In 2013, DePaul’s Office of Mission & Values (OMV) commissioned a CARA study of “Unaffiliated Lay Vincentians.”
They studied young adults, ages 18-35, who have had a formative experience in the Vincentian mission either as a student or post-graduate volunteer at a Vincentian institution.
Dr. Scott Kelley, assistant vice president for Vincentian Scholarship for OMV, shares the survey’s results & what they mean for the larger Vincentian Family.
As he says at the beginning of the video they welcome feedback as they prepare to enter into the next phase of the study.
Although long it is a video that might be very important for leaders in the Vincentian Family to reflect on.
Here is the executive summary
Center for Applied Research in the Apostolate Georgetown University Washington, DC
Unaffiliated Lay Vincentians’ Informal Engagement with the Vincentian Mission
In winter 2013, DePaul University’s Office of Mission and Values (OMV) commissioned the Center for Applied Research in the Apostolate (CARA) at Georgetown University to conduct a survey of “unaffiliated lay Vincentians,” that is young adults between the ages of 18 to 35 who have had a formative experience in the Vincentian mission either as a student or as a post- graduate volunteer at a Vincentian institution. The central purpose of this research is to help OMV explore these unaffiliated lay Vincentians’ understanding of their experiences with the Vincentian mission, their commitment to that mission, and their desire for more formation in the Vincentian charism.
In collaboration with OMV, CARA designed an online survey with 72 closed-ended and four open-ended questions. The survey asked respondents about their past and current engagement with the Vincentian mission, their understanding of the dimensions of the Vincentian mission, the importance they give to Vincentian values, their interest in learning more about the Vincentian charism, their past and current religiosity and spirituality, and their demographic characteristics. Between February 2014 and May 2014, CARA and OMV distributed a link to the survey to a total of 1,737 men and women that OVM identified as unaffiliated lay Vincentians. A total of 351 men and women (or 20 percent of those who had been sent the survey) completed the questionnaire.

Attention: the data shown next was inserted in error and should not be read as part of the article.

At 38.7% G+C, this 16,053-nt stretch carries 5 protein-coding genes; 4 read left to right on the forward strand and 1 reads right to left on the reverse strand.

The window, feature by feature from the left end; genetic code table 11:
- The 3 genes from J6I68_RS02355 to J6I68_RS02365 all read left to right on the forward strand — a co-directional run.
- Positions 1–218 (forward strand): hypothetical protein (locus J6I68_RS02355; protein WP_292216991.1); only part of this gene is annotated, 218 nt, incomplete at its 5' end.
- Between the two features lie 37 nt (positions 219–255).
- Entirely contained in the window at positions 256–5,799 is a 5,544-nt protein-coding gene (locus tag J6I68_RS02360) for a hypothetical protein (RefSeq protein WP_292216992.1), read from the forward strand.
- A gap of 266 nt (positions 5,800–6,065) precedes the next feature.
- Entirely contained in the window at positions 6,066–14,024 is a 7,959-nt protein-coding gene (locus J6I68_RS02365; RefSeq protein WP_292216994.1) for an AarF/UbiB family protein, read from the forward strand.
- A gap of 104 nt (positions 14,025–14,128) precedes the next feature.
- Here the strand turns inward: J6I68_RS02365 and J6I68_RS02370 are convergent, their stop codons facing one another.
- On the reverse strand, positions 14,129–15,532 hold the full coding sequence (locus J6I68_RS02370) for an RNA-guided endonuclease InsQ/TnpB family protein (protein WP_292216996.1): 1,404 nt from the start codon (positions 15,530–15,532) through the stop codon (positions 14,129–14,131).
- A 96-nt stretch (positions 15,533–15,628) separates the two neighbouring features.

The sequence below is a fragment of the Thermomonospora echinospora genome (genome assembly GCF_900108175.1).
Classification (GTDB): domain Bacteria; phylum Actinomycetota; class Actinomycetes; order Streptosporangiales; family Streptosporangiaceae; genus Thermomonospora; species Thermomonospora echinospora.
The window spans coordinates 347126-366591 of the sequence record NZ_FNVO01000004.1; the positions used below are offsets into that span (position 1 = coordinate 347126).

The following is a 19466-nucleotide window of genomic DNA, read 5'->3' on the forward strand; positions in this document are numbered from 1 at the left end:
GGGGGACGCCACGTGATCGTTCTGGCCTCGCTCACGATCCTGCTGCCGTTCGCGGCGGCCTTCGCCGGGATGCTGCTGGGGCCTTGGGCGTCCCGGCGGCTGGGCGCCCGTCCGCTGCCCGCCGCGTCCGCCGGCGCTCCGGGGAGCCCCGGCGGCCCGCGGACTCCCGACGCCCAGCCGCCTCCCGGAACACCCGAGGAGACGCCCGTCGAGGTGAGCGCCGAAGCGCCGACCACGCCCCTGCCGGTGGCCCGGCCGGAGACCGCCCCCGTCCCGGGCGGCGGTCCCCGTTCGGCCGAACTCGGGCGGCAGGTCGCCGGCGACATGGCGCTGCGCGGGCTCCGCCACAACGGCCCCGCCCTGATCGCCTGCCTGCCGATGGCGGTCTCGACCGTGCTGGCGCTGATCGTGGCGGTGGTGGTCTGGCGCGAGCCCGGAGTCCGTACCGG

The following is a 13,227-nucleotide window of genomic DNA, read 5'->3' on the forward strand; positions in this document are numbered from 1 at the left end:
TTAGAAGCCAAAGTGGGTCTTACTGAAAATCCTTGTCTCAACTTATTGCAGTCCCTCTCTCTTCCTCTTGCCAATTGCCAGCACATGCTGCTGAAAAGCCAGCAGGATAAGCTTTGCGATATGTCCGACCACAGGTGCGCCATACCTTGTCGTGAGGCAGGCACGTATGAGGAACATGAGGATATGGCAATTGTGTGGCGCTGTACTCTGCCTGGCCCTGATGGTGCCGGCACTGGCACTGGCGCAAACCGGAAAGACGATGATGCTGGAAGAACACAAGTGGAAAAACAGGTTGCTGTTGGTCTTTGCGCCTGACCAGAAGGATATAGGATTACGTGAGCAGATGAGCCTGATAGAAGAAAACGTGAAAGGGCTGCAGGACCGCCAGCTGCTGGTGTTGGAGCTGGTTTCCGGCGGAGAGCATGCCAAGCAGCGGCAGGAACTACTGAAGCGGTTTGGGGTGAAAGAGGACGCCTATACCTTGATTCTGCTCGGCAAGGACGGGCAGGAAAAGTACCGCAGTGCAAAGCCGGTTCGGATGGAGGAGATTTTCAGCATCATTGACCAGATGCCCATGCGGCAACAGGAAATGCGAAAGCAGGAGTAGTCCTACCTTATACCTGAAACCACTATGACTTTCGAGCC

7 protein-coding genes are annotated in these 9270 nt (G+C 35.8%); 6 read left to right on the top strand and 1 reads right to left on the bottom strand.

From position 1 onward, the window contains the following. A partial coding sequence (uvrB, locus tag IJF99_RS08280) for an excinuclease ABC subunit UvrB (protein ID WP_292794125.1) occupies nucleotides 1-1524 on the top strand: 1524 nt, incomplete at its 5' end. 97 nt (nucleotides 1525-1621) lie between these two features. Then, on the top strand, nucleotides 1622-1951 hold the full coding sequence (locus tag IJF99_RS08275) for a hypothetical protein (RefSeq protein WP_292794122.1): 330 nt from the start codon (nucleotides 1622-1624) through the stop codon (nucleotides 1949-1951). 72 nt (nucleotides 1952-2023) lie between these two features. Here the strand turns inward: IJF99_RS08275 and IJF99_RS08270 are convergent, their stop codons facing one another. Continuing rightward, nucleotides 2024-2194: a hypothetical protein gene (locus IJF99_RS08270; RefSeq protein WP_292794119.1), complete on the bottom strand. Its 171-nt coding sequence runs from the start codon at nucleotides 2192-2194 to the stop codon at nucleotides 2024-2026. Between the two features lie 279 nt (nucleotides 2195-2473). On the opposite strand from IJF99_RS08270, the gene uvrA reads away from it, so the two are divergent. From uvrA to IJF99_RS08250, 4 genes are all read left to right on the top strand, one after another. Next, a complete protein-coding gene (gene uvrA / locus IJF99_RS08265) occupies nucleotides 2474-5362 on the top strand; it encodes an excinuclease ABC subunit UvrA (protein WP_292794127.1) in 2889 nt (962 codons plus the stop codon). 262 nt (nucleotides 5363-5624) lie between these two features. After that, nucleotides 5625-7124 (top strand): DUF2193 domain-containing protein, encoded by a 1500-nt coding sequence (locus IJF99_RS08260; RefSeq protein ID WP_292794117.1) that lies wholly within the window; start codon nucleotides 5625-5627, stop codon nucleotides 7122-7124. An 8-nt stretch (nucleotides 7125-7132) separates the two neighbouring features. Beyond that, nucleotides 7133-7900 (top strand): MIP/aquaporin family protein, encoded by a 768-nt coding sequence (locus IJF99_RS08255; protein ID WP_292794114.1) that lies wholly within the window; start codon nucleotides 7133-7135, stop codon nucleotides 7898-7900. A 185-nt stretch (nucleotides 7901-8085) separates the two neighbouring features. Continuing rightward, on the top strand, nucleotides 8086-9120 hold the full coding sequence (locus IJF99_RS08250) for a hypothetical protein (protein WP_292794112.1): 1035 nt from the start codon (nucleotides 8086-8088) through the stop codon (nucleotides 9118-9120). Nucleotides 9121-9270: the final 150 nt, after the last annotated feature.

Characteristics of Respondents
- Respondents average 28 years of age, with six in ten in their 20s and another one-third in their 30s. More than three-quarters are females. More than a quarter are married, with another two in ten in a committed
- Just over four in ten report having earned a bachelor’s degree, with another half having earned an advanced degree as well. About two in ten report occupations that fit into these two U.S. Census categories: community and social service and education, training and library. Slightly less than two in ten indicate that they are currently
Engagement with the Vincentian Mission
- More than half of respondents first encountered the Vincentian mission during their college years. Another four in ten first encountered it after college. Over half have volunteered in a Vincentian program and another one in five has been or is currently a student at a Vincentian university. Just over one-quarter have both attended a Vincentian university and have volunteered for a Vincentian